How can one identify a “taxidermic minister”? There can be obvious signs of burnout or hypocrisy… but not all may show it. Some people feel that they have special discernment to identify the spiritual strength of another. Usually, I suspect, this is more hubris than anything else. (I recall a lady coming to Baguio claiming the ability to identify the hidden sins of others. I recall her telling a teenage boy that his secret sin had to do with “sex.” Not exactly a difficult guess… and I assume it was a guess, since I can’t see why God would give out such a useless, and a bit pharisaic, gift anyway.) The skill of a minister to have the reputation of being alive, while being dead, is akin to the artistic competence of a taxidermist to make his art to make what is dead appear alive.

However, allowing ministers to “be real” in ministry rather than put on the garb (arranged skins) of culturally mandated piety and unique holiness, could help. Recognizing calling as a path of following Christ that all of us share, not just a unique vocational group, couldn’t hurt either. We are ALL on the same pilgrimage with Christ.

If the church can recognize that every self-reflective, honest person struggles with faith, including ministers, I believe we would do much better in helping all process it. I recall a time years ago when I struggled with my faith. I was able to resolve it by recognizing that faith is NOT blind trust, and that doubt is NOT antithetical to faith. My honest struggling with faith, has greatly strengthened my faith. I am glad I found resources where I could deal with these doubts without castigation.

 

 

 

 

New Evangelism?

A new evangelism, expressed in terms of contemporary experience, must begin with finding a new motive for mission. The imperatives of earlier centuries, particularly of the nineteenth and the first half of the twentieth century, are no longer valid or compelling.devil

Dr. Michael Green states (“Evangelism in the Early Church”, 1970) there was a three-fold motive for mission in the early church. First, there was a sense of gratitude for what Christ had done. Second, early Christians were conscious of their responsibility to God to communicate the message they had received. Third, there was a concern, a passion for people.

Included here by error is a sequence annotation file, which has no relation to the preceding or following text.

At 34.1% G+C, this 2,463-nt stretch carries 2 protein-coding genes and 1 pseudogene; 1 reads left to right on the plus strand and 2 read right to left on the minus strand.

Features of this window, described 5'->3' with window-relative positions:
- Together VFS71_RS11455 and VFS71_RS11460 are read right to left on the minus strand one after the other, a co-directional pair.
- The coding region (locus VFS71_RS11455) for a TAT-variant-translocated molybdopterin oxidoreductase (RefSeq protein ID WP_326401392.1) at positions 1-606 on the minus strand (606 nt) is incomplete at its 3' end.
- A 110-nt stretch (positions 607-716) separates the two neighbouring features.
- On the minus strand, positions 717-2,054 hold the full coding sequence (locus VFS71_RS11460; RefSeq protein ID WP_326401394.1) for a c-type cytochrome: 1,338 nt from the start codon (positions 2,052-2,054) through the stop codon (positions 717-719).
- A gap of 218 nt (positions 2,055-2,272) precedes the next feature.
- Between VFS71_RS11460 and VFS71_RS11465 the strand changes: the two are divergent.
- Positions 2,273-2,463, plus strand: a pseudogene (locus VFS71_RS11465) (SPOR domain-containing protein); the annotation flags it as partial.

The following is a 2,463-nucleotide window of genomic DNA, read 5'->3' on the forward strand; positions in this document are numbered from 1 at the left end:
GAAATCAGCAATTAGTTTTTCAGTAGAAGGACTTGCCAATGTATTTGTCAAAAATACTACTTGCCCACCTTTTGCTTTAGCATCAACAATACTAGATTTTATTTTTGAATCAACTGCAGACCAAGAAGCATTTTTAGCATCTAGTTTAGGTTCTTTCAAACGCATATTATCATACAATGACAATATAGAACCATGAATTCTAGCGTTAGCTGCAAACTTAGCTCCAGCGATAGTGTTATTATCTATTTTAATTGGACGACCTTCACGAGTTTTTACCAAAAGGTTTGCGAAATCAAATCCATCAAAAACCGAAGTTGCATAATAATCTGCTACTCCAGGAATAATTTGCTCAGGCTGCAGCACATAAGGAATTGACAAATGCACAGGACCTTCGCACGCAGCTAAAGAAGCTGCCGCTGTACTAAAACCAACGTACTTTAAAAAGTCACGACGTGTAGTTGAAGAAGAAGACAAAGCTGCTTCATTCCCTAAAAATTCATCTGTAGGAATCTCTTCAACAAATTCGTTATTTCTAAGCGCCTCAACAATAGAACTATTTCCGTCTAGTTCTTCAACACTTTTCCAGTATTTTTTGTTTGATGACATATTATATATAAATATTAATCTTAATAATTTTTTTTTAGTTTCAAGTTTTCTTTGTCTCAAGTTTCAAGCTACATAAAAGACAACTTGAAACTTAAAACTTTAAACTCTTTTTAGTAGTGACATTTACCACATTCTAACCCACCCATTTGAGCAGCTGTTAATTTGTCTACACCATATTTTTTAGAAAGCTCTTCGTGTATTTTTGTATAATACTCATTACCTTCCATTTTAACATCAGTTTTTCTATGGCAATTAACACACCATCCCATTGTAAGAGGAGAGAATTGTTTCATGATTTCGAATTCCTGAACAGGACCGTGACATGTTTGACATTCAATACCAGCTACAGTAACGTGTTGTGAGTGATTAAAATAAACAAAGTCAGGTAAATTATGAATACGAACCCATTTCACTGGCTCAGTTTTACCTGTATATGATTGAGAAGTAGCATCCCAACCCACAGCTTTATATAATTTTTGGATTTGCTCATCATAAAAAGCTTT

… Over the years since the first century, the motive for mission has varied. Let us look for a moment at the evangelism of the eighteenth, nineteenth, and early twentieth centuries. … The driving motive of Christians in these years was a passion for souls. With the vivid belief in the reality of heaven and hell, Christians sought to rescue people from eternal punishment and to open the door to heaven for them before it was too late.

Perhaps the most vivid expression of this type of motive can be heard throbbing in the ministry of Dr. Jonathan Edwards. It is powerfully expressed in his famous sermon “Sinners in the Hands of an Angry God.” Dr. Edwards apparently produced a tremendous impact on the eastern coast of America as he thundered: “God holds you over the pit of hell. You hang by a slender thread with the flames of divine wrath flashing about it. Now harken to the loud call of God’s word and providence. Therefore let everyone who is out of Christ now awake and fly from the wrath to come.”

Nineteenth century motives for mission are no longer viable or credible. Enticement of heaven or the dread of hell no longer possess the power they once did. There are several reasons for this decline. (Alan Walker, “The New Evangelism” (Abingdon Press, 1975), 8-11)

Alan Walker suggest a few reasons:

-Reduction of early morality rates makes death seem less real or pressing. While this feeling is essentially inaccurate (death is still inevitable), death and post-death experience doesn’t connect as viscerally as it may have in the past. I have heard a study that 3% of Americans are afraid of hell. Some perhaps lack fear because they are convinced that they are heaven-bound. Others lack fear because they don’t believe in hell. However, others may be uncertain about the future, and believe in hell… but they don’t feel the fear because there is a perception of “distance” between now and death. This would be pretty similar to a 20 year old eating junk food and being asked to think about its effect on his heart… possibly, eventually, a long time from now.